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• Autoimmune-related causes of retinal phlebitis: sarcoidosis, frosted branch angiitis, multiple sclerosis, pars planitis, Bechet’s disease, human immune deficiency virus (HIV).
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• Autoimmune-related causes of retinal occlusive disease: systemic lupus erythematosus, idiopathic retinal vasculitis, aneurysms and neuroretinitis (IRVAN), polyarteritis nodosa, granulomatosis with polyangiitis (formerly Wegener’s granulomatosis), Bechet’s disease, Churg-Strauss syndrome, cryoglobulinemia, and Crohn’s disease.
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• Vascular disease: diabetic retinopathy, sickle cell retinopathy, branch retinal vein occlusion, radiation retinopathy, coagulopathies, and retinopathy of prematurity.
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• Infectious retinal vasculitis: syphilis, tuberculosis, Lyme disease.
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• Idiopathic: IRVAN, Susac disease, idiopathic hypereosinophilia, Coat’s disease.
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• Neoplastic: leukemia.
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• Congenital: incontinentia pigmenti, familial exudative vitreoretinopathy.
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.
  
Observation is warranted in patients with inactive vasculitis or new vitreous hemorrhage in the setting of an attached retina for 6 months and 6 weeks, respectively.
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== Diagnostic procedures  ==
 +
• Fluorescein angiography (FA): leakage of dye surrounding veins indicates active inflammation. Venous staining without leakage indicates sclerosed vessels or resolved inflammation.
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• Wide-field FA: enables assessment of peripheral areas with better quality and allows peripheral observation of the above findings.15
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• Ultrasonography: allows detection of retinal detachment when vitreous hemorrhage obscures view of the fundus.
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• Optical Coherence Tomography (OCT): while Eales’ disease predominantly involves the peripheral retina, macular involvement can be observed. In a study by Goel et al., 58.2% of eyes (n=46) had macular involvement observed on OCT.16 Macular edema was the most common feature followed by epiretinal membrane.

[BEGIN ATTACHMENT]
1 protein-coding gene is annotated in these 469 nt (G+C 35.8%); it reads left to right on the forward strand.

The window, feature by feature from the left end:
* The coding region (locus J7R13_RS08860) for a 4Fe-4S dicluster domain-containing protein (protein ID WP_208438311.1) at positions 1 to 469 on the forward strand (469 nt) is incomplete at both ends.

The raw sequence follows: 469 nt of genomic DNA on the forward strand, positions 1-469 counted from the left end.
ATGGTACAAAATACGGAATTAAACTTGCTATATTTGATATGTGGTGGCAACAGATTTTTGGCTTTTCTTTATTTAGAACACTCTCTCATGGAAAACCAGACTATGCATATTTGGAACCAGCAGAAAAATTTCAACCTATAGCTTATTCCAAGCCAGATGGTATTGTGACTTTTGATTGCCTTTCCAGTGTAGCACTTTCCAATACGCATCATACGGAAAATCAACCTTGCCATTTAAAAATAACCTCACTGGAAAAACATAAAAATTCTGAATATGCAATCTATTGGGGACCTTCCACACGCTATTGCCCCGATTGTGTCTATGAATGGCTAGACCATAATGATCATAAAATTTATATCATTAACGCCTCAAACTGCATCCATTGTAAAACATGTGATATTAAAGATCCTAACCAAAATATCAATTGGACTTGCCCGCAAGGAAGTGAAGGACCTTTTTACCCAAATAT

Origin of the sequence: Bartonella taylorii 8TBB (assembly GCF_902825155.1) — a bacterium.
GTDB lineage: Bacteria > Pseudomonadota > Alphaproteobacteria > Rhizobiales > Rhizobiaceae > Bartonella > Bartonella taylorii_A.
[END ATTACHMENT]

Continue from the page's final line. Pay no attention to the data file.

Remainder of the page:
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• OCT-angiography (OCT-A): may detect neovascularization depending on location of involvement.
  
== Medical therapy  ==
 
  
Steroid (systemic and or local/periocular) is the mainstay of treatment for the inflammatory stage. Whether isolated/ incidentally detected localized area of retinal vasculitis (asymptomatic or not causing vision loss) requires therapy is controversial. However, in the presence of vasculitis threatening vision or causing cystoid macular edema treatment is needed.
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== Laboratory test ==
  
Bilateral vasculitis may be treated with oral steroid and or sequential subtenon triamcinolone/intravitreal triamcinolone/intravitreal ozurdex/ other intravitreal steroid implants.
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Laboratory tests are neither sensitive nor specific for Eales’ disease, but may be helpful in detecting systemic causes of retinal vasculitis or peripheral retinal non-perfusion.
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Laboratory work-up should be focused on a differential diagnosis derived from a detailed history, review of systems, and ocular and physical examination. If there are no signs or symptoms suggestive of an underlying inflammatory disease then the work-up of the patient may include a complete blood count, metabolic panel, erythrocyte sedimentation rate, syphilis testing, tuberculin skin testing/QuantiFERON Gold, antinuclear antibody, antineutrophil cytoplasmic antibody, angiotensin-converting enzyme, lysozyme, urinalysis and chest radiograph.14 Lyme disease testing in patients with suggestive symptoms may be pursued. To exclude vascular causes of retinal neovascularization, glucose levels, hemoglobin A1c, hemoglobin electrophoresis and HIV testing should be included.
  
Intravitreal or periocular steroid in unilateral disease avoids the systemic side effects of steroid.
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A distinct protein with an isoelectric point of 5.9 and a weight of 23 kDa has been associated with Eales disease, as have increased alpha globulins, increased alpha-1 acid glycoproteins, decreased serum albumin, and increased matrix metalloproteinase 9 (MMP-9).
  
In inflammatory stage, usually oral prednisone (1 mg/kg tapered over 6-8 weeks) is used. In some patients a maintenance dose (15-20 mg per day for up to 2 months) is needed.   
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= General treatment & Management  =
  
"Efficacy of systemic or periocular corticosteroids in the inflammatory stage of Eales disease was studied in a nonrandomized clinical trial where systemic steroid (1mg/kg of body weight) and posterior sub-tenon injection of steroid (triamcinolone acetonide 40 mg/ml) were found beneficial if there was involvement of three quadrants with cystoid macular edema. Systemic corticosteroids alone were helpful when there was two quadrant involvement. In the case of one quadrant involvement, periocular corticosteroids were administered. However, the natural course of Eales disease remained unaltered in spite of steroid therapy. There was no difference in response to treatment in the Mantoux-positive and Mantoux-negative groups of patients." (Biswas J, Sharma T, Gopal L, Madhavan HN, Ramakrishnan S. Eales disease – an update. Surv. Ophthalmol. 2002;47(3):197-214.)